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30 Cards in this Set

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A bone-forming cell
A mature bone cell surrounded by bone matrix
A large, multinucleated cell that breaks down bone
A mass of blood that is confined to an organ in some limited space
A mass of connective tissues that connects the ends of a broken bone

Anatomical Position

The position acquired when one stands erect with the feet facing forward, the upper limbs hanging at the sides, and the palms facing forward with the thumbs to the outside

What are the two principal agents in bone matrix, and how do they each affect the properties of bone tissue?

There is collagen and hydroxyapatite--collagen gives tensile strength and some flexibility, while hydroxyapatite gives hardness and compressive strength.

A bone cell is completely surrounded by bone matrix. What kind of bone cell is it?

An osteocyte.

A bone cell has more than one nucleus. What kind of bone cell is it?

An osteoclast.

Looking at bone under a microscope, you see no osteons. Is this compact or cancellous bone tissue?


What kind of bone tissue contains trabeculae? What do you often find in the spaces between trabeculae?

This must be cancellous bone, and the spaces in between trabeculae often contain red bone marrow and blood vessels.

What is the term for the layers of bone tissue that form an osteon? What is the term for the layers of bone between osteons?

Concentric lamellae and interstitial lamellae.

What are canaliculi?

Microscopic passageways in bone through which the extensions of osteocytes run.

There are at least six reasons bone must be continually remodeled. Can you list at least five of them?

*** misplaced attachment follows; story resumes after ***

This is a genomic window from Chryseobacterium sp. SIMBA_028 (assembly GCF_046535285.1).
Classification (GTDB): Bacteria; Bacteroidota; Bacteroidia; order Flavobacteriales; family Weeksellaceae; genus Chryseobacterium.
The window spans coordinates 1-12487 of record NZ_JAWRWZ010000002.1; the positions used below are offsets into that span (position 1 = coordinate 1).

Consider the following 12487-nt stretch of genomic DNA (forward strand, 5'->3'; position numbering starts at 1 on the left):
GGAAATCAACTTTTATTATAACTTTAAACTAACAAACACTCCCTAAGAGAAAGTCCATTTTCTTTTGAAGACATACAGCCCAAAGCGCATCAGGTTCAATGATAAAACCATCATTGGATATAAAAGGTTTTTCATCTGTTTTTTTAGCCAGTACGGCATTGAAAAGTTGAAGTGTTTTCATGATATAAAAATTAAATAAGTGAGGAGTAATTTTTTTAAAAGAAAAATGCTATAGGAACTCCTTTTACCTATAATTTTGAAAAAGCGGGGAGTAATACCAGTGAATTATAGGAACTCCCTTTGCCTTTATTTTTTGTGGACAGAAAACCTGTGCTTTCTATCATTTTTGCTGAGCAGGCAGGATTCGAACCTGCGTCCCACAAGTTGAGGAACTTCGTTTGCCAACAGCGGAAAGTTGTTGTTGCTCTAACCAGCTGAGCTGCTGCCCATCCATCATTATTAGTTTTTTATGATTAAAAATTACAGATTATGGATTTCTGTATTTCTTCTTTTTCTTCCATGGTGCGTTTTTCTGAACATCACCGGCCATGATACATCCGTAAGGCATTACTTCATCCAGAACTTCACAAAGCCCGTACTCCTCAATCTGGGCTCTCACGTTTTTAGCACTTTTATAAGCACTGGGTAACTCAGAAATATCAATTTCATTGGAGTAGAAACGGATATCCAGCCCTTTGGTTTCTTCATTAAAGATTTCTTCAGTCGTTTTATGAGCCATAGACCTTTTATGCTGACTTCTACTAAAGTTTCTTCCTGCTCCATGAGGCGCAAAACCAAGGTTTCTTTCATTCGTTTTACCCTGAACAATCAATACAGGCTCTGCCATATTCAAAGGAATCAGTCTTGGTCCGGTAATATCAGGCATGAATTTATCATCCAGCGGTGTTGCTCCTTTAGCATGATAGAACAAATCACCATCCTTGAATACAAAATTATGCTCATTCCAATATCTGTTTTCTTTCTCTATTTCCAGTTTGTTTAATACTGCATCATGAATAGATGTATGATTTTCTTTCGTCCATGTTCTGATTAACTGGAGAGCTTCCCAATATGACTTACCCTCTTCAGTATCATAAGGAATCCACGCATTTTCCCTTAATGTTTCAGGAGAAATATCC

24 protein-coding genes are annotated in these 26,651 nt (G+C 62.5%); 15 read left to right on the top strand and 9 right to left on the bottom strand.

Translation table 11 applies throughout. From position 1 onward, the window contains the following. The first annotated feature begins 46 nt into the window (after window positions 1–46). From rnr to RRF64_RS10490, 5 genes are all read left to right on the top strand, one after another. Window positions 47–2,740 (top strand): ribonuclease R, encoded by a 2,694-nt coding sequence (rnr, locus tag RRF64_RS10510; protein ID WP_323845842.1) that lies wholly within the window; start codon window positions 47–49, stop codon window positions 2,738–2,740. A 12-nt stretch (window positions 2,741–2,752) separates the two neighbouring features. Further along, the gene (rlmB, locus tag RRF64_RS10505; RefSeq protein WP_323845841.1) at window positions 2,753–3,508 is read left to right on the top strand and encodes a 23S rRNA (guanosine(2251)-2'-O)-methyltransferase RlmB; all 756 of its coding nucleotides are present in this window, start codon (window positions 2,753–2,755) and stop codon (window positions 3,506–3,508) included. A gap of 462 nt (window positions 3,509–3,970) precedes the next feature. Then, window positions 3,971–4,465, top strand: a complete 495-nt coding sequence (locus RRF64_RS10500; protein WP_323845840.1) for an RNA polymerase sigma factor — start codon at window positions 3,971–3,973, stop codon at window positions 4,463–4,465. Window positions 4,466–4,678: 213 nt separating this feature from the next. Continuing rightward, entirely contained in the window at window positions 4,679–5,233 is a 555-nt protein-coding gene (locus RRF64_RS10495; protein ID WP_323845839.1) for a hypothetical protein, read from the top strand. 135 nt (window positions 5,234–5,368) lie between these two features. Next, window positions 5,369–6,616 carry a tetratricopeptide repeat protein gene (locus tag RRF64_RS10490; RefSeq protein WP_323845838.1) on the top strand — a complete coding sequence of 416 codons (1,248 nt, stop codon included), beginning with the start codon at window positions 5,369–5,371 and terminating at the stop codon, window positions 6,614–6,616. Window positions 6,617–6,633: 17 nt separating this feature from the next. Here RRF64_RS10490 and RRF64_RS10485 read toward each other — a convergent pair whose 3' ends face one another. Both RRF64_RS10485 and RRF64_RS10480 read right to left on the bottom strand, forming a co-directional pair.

1. All new bone tissue is cancellous bone. Some new bone tissue must be compact bone, so cancellous bone often needs to be remodeled into compact bone.

2. Bones increase and decrease in mass based on the stress they experience.

3. Bones are remodeled in order to re-shape the bone as needed.

4. Bone is remodeled to repair broken bones.

5. Bone is remodeled to replace worn collagen or hydroxyapatite.

6. Bone is remodeled to regulate the calcium levels in your body.

Bone growth occurs when new cartilage is added to the bone's epiphyseal plate. Why doesn't the epiphyseal plate get thicker as the bone grows?

Cartilage is ossified at the same rate at which it is added.

If a long bone has no epiphyseal plates because they have become epiphyseal lines, is there any way the bone can grow?

The epiphyseal plate ossifies on the diaphysis end.

What is appositional bone growth?

When osteoblasts lay new bone tissue on the surface of old bone tissue.

The following are the processes that occur when bone is repaired. Order them according to the sequence in which they occur.

a. The external callus is removed by osteoclasts, and cancellous bone is remodeled as needed.

b. A hematoma forms.

c. The callus is ossified.

d. The callus forms.

b. A hematoma forms.

d. The callus is formed.